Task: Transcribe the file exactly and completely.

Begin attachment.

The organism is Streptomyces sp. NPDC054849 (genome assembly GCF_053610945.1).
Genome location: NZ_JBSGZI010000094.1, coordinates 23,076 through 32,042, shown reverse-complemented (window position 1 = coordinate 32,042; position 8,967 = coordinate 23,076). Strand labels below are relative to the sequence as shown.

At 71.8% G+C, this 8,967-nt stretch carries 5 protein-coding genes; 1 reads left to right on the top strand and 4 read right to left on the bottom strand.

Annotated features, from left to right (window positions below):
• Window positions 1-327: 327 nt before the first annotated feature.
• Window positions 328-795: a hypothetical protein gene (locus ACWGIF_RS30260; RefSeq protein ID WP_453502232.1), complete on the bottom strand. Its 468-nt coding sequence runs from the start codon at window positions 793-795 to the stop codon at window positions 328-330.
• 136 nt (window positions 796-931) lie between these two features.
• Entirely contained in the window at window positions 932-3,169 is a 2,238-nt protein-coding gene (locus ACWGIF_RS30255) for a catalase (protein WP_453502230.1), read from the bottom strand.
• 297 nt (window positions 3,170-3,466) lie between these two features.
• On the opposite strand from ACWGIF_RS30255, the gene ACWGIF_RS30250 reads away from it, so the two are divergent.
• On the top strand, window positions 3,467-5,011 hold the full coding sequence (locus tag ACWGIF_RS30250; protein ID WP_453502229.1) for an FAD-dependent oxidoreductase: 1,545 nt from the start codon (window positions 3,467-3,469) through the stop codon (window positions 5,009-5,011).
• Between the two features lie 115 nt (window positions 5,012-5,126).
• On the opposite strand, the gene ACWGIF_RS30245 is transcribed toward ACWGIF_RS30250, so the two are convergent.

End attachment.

The organism is Streptomyces sp. NPDC054849 (genome assembly GCF_053610945.1).
Genome location: NZ_JBSGZI010000094.1, coordinates 23,076 through 32,042, shown reverse-complemented (window position 1 = coordinate 32,042; position 8,967 = coordinate 23,076). Strand labels below are relative to the sequence as shown.

At 71.8% G+C, this 8,967-nt stretch carries 5 protein-coding genes; 1 reads left to right on the top strand and 4 read right to left on the bottom strand.

Annotated features, from left to right (window positions below):
• Window positions 1-327: 327 nt before the first annotated feature.
• Window positions 328-795: a hypothetical protein gene (locus ACWGIF_RS30260; RefSeq protein ID WP_453502232.1), complete on the bottom strand. Its 468-nt coding sequence runs from the start codon at window positions 793-795 to the stop codon at window positions 328-330.
• 136 nt (window positions 796-931) lie between these two features.
• Entirely contained in the window at window positions 932-3,169 is a 2,238-nt protein-coding gene (locus ACWGIF_RS30255) for a catalase (protein WP_453502230.1), read from the bottom strand.
• 297 nt (window positions 3,170-3,466) lie between these two features.
• On the opposite strand from ACWGIF_RS30255, the gene ACWGIF_RS30250 reads away from it, so the two are divergent.
• On the top strand, window positions 3,467-5,011 hold the full coding sequence (locus tag ACWGIF_RS30250; protein ID WP_453502229.1) for an FAD-dependent oxidoreductase: 1,545 nt from the start codon (window positions 3,467-3,469) through the stop codon (window positions 5,009-5,011).
• Between the two features lie 115 nt (window positions 5,012-5,126).
• On the opposite strand, the gene ACWGIF_RS30245 is transcribed toward ACWGIF_RS30250, so the two are convergent.